Patient education & counseling Patient education is paramount and should cover the following aspects : About the disease process, importance of compliance to treatment, drugs & their side effects, implications to the fetus, first aid measures in a seizure & about high risk situations such as bathing, driving etc. She should be advised to avoid seizure provoking factors such as sleep deprivation, extreme exhaustion, hypoglyceamia etc. The pregnant women should be counseled about fetal implications due to the disease itself and the anticonvulsant therapy. There is a higher risk of congenital anomalies even without anticonvulsant treatment which is further aggravated with the use of teratogenic drugs. Sodium valproate is considered the most teratogenic anticonvulsant but is the most effective drug for seizure control. Valproate use can lead to development of neural tube defects, genitourinary anomalies etc. There is a 4% risk of epilepsy in the child if one parent is affected & 15% if both parents are affected. Patient education & counseling
Patient education is paramount and should cover the following aspects : About the disease process, importance of compliance to treatment, drugs & their side effects, implications to the fetus, first aid measures in a seizure & about high risk situations such as bathing, driving etc. She should be advised to avoid seizure provoking factors such as sleep deprivation, extreme exhaustion, hypoglyceamia etc. The pregnant women should be counseled about fetal implications due to the disease itself and the anticonvulsant therapy. There is a higher risk of congenital anomalies even without anticonvulsant treatment which is further aggravated with the use of teratogenic drugs. Sodium valproate is considered the most teratogenic anticonvulsant but is the most effective drug for seizure control. Valproate use can lead to development of neural tube defects, genitourinary anomalies etc. There is a 4% risk of epilepsy in the child if one parent is affected & 15% if both parents are affected.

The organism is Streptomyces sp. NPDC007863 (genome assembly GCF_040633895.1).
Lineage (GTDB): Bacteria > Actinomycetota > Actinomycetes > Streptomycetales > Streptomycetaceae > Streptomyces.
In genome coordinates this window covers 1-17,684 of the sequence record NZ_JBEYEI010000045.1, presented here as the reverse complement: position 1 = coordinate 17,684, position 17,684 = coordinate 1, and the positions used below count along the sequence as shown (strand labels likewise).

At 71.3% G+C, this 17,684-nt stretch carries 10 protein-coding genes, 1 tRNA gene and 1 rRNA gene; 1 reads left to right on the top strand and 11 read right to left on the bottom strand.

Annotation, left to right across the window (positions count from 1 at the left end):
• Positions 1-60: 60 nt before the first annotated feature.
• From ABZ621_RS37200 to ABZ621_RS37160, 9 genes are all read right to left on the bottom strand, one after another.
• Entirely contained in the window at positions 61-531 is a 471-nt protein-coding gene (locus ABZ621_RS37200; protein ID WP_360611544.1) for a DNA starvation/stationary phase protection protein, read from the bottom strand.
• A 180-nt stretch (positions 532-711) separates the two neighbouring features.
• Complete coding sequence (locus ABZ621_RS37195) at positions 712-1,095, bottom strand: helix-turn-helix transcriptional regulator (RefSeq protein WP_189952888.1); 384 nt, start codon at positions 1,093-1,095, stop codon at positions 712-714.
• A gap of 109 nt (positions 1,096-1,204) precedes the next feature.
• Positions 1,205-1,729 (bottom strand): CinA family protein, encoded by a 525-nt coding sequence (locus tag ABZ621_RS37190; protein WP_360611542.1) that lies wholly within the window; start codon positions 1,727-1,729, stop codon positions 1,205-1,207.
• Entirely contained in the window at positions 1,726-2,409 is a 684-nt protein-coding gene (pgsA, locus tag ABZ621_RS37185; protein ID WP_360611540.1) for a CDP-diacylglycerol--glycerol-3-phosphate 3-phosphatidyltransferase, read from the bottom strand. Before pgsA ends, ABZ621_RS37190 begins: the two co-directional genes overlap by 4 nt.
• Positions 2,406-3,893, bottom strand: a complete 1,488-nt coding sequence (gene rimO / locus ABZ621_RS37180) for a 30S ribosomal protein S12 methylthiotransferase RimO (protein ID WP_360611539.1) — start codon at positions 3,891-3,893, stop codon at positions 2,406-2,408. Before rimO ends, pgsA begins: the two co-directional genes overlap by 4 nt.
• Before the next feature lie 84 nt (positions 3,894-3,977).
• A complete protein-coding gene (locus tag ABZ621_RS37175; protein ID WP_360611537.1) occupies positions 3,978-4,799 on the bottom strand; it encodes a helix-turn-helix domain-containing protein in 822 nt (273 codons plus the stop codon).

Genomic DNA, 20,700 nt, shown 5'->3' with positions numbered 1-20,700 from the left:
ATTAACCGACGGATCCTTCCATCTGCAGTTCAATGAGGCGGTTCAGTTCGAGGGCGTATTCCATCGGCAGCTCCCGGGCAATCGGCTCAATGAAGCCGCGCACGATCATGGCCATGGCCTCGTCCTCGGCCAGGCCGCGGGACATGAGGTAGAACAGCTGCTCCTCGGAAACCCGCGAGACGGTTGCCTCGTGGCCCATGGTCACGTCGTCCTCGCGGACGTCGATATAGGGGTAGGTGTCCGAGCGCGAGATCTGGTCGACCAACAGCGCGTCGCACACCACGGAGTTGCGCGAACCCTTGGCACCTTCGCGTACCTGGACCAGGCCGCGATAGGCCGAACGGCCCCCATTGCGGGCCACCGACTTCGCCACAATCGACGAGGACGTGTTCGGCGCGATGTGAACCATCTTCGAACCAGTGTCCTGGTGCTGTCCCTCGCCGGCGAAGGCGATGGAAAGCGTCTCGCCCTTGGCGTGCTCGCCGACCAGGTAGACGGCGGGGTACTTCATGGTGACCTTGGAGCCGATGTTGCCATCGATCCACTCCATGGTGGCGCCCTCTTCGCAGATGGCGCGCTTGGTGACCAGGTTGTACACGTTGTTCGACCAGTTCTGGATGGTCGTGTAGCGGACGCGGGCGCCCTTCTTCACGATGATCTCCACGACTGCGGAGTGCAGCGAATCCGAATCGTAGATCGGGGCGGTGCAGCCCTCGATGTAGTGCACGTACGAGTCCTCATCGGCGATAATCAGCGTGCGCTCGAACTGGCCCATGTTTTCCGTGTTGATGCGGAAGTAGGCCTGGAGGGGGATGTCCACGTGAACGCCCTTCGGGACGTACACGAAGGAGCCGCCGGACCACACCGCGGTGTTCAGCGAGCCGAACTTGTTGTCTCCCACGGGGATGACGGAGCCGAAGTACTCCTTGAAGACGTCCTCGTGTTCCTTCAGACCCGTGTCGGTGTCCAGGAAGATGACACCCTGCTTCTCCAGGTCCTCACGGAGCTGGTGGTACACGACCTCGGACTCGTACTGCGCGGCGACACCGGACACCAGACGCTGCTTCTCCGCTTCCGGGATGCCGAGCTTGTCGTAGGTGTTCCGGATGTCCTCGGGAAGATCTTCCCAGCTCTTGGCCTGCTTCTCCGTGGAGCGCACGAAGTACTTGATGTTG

Involvement of the general practitioners in the management plan Care for the pregnant women with epilepsy should start pre-conceptually. General practitioners should optimize the drug regime and refer the patient for specialist assessment. Involvement of the general practitioners in the management plan
Care for the pregnant women with epilepsy should start pre-conceptually. General practitioners should optimize the drug regime and refer the patient for specialist assessment.

Management - Specific

Fact Explanation
Pre-pregnancy management The main objectives during the preconceptual period are to optimization the treatment, achieve good seizure control and patient education. The obstetrician should liaise with a neurologist for optimal care. Efforts should be made to maximize seizure control on the least tetatogenic monotherapy. The lowest effective drug doses should be used in divided doses. Consider stopping the anticonvulsant therapy if the patient was seizure free for more than two years. All women should be advised to take folic acid 5mg daily for at least 12 weeks prior to conception and continue to do so until delivery. Pre-pregnancy management